As an adult, I pursued side projects too. While working at the box factory, I took computer programming classes. Then I got a job (a couple of jobs, actually) programming at a local college. At one time, I was working three jobs totalling 60+ hours per week! I earned some good money with my side hustles — but I spent it all on stupid stuff. (I hadn’t yet become a money boss, hadn’t discovered how to get rich slowly.)

From there, I moved on to computer consulting. I repaired computers for family and friends, and I helped set up their networks. This in turn led to building websites — including this website, Get Rich Slowly.

That’s right: Get Rich Slowly started as a side hustle. It was a way for me to earn some extra cash, money I could use to dig out of debt.

And that’s the thing about side hustles. While most never amount to much, some turn into something bigger. Sometimes a passion project turns into something huge.

Side Gigs Aren’t Always Awesome

As much as this stuff is in my blood, I don’t want to pretend that side hustles always work out. They don’t.

My computer consulting gig, for instance, never amounted to much. Sure, I made a few thousand dollars from it, but it took tons of time. The money was never worth my while. And of the many businesses my father started in his spare time, only two ever really made money. (Still, two out of ten isn’t bad, right?)

More recently, my girlfriend Kim tried a side gig that didn’t turn out. While working her day job as a dental hygienist, she set up an online store during her evenings and weekends. She sold teething necklaces. People liked the necklaces, and she sold several hundred, but ultimately she found she wasn’t making money. She was only breaking even. After two years, she decided to pull the plug. (Kim doesn’t regret the experience; it just wasn’t profitable.)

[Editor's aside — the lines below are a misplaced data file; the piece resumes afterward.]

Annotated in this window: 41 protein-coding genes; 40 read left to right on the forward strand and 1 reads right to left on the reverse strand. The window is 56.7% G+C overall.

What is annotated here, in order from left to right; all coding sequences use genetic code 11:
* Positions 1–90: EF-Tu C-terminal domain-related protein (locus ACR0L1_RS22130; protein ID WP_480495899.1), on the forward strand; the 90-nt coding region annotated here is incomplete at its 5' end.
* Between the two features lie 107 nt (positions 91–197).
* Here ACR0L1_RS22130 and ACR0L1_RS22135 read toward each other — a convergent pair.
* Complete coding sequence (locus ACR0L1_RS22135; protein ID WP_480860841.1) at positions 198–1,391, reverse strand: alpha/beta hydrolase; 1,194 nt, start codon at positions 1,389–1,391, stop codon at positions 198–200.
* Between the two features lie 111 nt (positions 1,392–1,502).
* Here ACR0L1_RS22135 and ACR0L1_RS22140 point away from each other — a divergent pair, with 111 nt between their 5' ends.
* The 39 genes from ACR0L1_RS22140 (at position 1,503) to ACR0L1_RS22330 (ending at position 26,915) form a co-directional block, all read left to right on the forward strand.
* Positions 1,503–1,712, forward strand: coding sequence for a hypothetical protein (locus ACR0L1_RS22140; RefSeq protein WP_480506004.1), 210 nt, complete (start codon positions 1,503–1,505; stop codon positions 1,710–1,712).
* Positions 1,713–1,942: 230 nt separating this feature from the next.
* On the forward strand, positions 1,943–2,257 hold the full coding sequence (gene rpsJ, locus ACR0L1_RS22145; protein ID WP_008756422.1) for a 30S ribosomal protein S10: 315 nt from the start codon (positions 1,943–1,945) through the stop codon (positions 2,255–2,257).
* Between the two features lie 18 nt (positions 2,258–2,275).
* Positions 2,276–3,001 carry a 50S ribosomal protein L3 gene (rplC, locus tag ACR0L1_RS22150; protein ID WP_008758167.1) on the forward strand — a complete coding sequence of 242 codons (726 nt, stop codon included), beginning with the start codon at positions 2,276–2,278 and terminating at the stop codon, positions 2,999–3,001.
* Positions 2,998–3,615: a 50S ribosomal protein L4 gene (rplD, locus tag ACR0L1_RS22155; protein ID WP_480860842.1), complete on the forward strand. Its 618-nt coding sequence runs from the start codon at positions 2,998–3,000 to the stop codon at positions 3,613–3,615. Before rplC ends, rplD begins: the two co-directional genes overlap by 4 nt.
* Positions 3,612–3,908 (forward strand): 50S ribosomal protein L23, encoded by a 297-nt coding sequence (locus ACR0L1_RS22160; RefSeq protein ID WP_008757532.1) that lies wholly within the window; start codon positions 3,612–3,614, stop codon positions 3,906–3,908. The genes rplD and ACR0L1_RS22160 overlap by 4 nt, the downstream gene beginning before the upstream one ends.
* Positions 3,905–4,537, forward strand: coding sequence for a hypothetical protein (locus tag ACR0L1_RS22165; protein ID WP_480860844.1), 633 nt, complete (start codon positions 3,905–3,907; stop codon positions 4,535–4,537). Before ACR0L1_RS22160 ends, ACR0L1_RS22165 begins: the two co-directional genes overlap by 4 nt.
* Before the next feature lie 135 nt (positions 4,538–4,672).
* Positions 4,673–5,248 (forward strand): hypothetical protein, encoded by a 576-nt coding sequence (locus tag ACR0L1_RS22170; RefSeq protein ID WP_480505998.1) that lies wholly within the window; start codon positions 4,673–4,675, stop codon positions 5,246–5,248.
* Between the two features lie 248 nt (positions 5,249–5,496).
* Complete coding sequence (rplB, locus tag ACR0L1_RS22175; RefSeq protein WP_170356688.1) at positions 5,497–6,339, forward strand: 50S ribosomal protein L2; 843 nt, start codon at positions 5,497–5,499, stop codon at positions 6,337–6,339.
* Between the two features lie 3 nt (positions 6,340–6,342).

I know other folks who have tried side hustles with varying degrees of success. I have a friend who makes and sells grapeseed oil. I know several people who dabble in rental properties. I know a woman who designs websites in her spare time. I’ve met several folks who write books and/or articles to make extra money. Some folks earn tons from their projects; others only make enough to keep to barely keep the business going.

Ultimately, though, I think side hustles are mostly awesome. Even if they don’t bring in big bucks, they give you experience with entrepreneurship. They teach you to be proactive and self-directed. And many times they do help you to supplement your income.

What about you? Have you ever pursued a side hustle? How did it turn out? What would you do differently if you had to do it again? Would you recommend that others start their own side gigs? What advice can you offer?